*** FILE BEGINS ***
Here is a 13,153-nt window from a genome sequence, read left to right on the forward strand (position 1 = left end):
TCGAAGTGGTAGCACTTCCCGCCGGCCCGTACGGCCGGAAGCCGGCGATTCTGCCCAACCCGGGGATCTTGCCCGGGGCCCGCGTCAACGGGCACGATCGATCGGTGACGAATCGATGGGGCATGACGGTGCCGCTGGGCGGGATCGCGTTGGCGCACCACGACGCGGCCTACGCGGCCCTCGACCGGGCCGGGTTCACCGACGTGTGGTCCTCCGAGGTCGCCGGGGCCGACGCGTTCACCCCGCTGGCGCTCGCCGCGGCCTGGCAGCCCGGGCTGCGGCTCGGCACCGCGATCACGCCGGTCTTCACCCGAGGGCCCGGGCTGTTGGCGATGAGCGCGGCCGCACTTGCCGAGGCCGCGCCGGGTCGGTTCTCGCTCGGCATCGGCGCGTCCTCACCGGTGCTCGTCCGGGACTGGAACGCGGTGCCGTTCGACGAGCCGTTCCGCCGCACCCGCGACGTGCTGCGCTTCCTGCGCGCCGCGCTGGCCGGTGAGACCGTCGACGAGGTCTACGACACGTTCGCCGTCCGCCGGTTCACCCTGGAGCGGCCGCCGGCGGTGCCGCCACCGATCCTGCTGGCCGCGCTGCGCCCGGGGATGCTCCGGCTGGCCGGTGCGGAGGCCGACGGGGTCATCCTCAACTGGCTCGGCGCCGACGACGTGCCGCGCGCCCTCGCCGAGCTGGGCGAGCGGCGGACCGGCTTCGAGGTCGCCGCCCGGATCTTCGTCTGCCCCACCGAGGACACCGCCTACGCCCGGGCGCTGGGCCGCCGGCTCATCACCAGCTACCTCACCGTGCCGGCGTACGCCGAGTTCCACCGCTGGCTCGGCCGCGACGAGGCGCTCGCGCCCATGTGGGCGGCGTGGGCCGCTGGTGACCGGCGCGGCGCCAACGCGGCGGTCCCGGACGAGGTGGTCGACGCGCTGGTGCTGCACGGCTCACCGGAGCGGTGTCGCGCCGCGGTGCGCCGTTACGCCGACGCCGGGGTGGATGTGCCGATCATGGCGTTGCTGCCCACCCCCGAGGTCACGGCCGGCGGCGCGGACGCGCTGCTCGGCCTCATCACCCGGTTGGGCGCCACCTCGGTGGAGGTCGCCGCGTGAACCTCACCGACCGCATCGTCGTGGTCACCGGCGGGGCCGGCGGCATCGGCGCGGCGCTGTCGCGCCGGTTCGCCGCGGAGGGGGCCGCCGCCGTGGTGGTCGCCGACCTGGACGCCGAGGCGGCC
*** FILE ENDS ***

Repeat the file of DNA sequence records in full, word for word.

Here is a 13,153-nt window from a genome sequence, read left to right on the forward strand (position 1 = left end):
TCGAAGTGGTAGCACTTCCCGCCGGCCCGTACGGCCGGAAGCCGGCGATTCTGCCCAACCCGGGGATCTTGCCCGGGGCCCGCGTCAACGGGCACGATCGATCGGTGACGAATCGATGGGGCATGACGGTGCCGCTGGGCGGGATCGCGTTGGCGCACCACGACGCGGCCTACGCGGCCCTCGACCGGGCCGGGTTCACCGACGTGTGGTCCTCCGAGGTCGCCGGGGCCGACGCGTTCACCCCGCTGGCGCTCGCCGCGGCCTGGCAGCCCGGGCTGCGGCTCGGCACCGCGATCACGCCGGTCTTCACCCGAGGGCCCGGGCTGTTGGCGATGAGCGCGGCCGCACTTGCCGAGGCCGCGCCGGGTCGGTTCTCGCTCGGCATCGGCGCGTCCTCACCGGTGCTCGTCCGGGACTGGAACGCGGTGCCGTTCGACGAGCCGTTCCGCCGCACCCGCGACGTGCTGCGCTTCCTGCGCGCCGCGCTGGCCGGTGAGACCGTCGACGAGGTCTACGACACGTTCGCCGTCCGCCGGTTCACCCTGGAGCGGCCGCCGGCGGTGCCGCCACCGATCCTGCTGGCCGCGCTGCGCCCGGGGATGCTCCGGCTGGCCGGTGCGGAGGCCGACGGGGTCATCCTCAACTGGCTCGGCGCCGACGACGTGCCGCGCGCCCTCGCCGAGCTGGGCGAGCGGCGGACCGGCTTCGAGGTCGCCGCCCGGATCTTCGTCTGCCCCACCGAGGACACCGCCTACGCCCGGGCGCTGGGCCGCCGGCTCATCACCAGCTACCTCACCGTGCCGGCGTACGCCGAGTTCCACCGCTGGCTCGGCCGCGACGAGGCGCTCGCGCCCATGTGGGCGGCGTGGGCCGCTGGTGACCGGCGCGGCGCCAACGCGGCGGTCCCGGACGAGGTGGTCGACGCGCTGGTGCTGCACGGCTCACCGGAGCGGTGTCGCGCCGCGGTGCGCCGTTACGCCGACGCCGGGGTGGATGTGCCGATCATGGCGTTGCTGCCCACCCCCGAGGTCACGGCCGGCGGCGCGGACGCGCTGCTCGGCCTCATCACCCGGTTGGGCGCCACCTCGGTGGAGGTCGCCGCGTGAACCTCACCGACCGCATCGTCGTGGTCACCGGCGGGGCCGGCGGCATCGGCGCGGCGCTGTCGCGCCGGTTCGCCGCGGAGGGGGCCGCCGCCGTGGTGGTCGCCGACCTGGACGCCGAGGCGGCC